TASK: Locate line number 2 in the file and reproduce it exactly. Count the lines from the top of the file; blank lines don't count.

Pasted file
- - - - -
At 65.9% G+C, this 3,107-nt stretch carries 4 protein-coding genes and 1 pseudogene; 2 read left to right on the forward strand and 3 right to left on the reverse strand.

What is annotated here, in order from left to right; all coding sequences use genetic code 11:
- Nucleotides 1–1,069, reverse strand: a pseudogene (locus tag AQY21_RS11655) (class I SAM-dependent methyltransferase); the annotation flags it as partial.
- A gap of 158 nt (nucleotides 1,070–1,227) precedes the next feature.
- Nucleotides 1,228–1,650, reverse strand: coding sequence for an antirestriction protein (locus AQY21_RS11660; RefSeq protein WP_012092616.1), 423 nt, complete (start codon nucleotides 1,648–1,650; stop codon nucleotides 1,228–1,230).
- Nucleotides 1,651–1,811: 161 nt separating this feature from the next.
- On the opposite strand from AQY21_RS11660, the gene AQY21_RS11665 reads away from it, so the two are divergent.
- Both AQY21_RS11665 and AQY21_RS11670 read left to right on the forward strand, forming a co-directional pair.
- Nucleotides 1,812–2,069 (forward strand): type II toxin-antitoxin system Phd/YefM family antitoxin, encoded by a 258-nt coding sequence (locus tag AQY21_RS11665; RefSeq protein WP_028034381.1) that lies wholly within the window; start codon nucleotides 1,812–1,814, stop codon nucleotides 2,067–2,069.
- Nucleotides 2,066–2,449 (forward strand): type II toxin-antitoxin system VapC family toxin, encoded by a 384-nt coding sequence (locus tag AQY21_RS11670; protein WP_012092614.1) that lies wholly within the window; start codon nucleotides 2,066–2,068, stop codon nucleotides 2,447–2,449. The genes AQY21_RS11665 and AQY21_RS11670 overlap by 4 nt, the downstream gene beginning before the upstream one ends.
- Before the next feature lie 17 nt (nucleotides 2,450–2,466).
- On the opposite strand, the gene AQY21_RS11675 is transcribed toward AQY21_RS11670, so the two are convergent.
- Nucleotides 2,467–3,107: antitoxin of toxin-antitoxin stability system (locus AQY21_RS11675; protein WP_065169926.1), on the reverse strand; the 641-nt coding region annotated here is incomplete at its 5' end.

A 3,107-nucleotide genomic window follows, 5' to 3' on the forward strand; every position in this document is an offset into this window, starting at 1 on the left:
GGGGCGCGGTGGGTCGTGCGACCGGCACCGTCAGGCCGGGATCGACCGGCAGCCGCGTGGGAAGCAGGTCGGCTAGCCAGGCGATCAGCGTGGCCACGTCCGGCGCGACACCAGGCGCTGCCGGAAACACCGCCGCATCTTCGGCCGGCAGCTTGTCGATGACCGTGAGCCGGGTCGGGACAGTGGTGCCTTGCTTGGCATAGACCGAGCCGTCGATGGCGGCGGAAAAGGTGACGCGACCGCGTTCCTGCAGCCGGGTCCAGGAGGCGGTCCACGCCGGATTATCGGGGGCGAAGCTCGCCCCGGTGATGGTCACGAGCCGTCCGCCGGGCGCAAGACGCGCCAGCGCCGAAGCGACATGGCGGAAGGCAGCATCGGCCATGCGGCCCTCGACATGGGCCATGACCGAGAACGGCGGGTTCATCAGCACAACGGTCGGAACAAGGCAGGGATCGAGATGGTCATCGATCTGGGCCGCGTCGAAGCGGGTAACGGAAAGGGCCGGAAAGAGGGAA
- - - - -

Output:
What is annotated here, in order from left to right; all coding sequences use genetic code 11: